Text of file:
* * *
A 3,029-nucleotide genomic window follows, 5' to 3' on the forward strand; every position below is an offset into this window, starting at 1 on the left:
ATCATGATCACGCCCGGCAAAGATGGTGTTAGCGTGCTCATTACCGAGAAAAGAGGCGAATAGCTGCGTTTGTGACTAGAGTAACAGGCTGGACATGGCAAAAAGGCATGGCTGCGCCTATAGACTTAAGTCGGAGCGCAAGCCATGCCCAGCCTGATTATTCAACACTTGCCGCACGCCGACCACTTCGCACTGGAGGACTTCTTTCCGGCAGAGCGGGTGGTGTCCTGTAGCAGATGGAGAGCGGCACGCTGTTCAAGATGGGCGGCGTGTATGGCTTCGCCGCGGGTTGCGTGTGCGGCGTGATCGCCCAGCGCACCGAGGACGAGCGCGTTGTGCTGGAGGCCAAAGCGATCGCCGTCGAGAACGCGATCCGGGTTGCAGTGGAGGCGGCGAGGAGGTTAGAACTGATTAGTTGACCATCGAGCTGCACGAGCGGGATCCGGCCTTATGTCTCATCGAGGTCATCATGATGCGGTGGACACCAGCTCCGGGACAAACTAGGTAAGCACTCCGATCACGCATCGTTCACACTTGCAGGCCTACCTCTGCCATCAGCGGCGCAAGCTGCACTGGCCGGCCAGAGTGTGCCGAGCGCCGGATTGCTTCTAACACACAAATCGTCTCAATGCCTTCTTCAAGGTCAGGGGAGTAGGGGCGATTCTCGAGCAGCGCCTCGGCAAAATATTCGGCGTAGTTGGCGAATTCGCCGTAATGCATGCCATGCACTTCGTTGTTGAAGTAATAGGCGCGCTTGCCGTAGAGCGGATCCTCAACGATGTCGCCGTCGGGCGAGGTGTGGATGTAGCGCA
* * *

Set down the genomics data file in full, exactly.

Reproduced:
A 3,029-nucleotide genomic window follows, 5' to 3' on the forward strand; every position below is an offset into this window, starting at 1 on the left:
ATCATGATCACGCCCGGCAAAGATGGTGTTAGCGTGCTCATTACCGAGAAAAGAGGCGAATAGCTGCGTTTGTGACTAGAGTAACAGGCTGGACATGGCAAAAAGGCATGGCTGCGCCTATAGACTTAAGTCGGAGCGCAAGCCATGCCCAGCCTGATTATTCAACACTTGCCGCACGCCGACCACTTCGCACTGGAGGACTTCTTTCCGGCAGAGCGGGTGGTGTCCTGTAGCAGATGGAGAGCGGCACGCTGTTCAAGATGGGCGGCGTGTATGGCTTCGCCGCGGGTTGCGTGTGCGGCGTGATCGCCCAGCGCACCGAGGACGAGCGCGTTGTGCTGGAGGCCAAAGCGATCGCCGTCGAGAACGCGATCCGGGTTGCAGTGGAGGCGGCGAGGAGGTTAGAACTGATTAGTTGACCATCGAGCTGCACGAGCGGGATCCGGCCTTATGTCTCATCGAGGTCATCATGATGCGGTGGACACCAGCTCCGGGACAAACTAGGTAAGCACTCCGATCACGCATCGTTCACACTTGCAGGCCTACCTCTGCCATCAGCGGCGCAAGCTGCACTGGCCGGCCAGAGTGTGCCGAGCGCCGGATTGCTTCTAACACACAAATCGTCTCAATGCCTTCTTCAAGGTCAGGGGAGTAGGGGCGATTCTCGAGCAGCGCCTCGGCAAAATATTCGGCGTAGTTGGCGAATTCGCCGTAATGCATGCCATGCACTTCGTTGTTGAAGTAATAGGCGCGCTTGCCGTAGAGCGGATCCTCAACGATGTCGCCGTCGGGCGAGGTGTGGATGTAGCGCA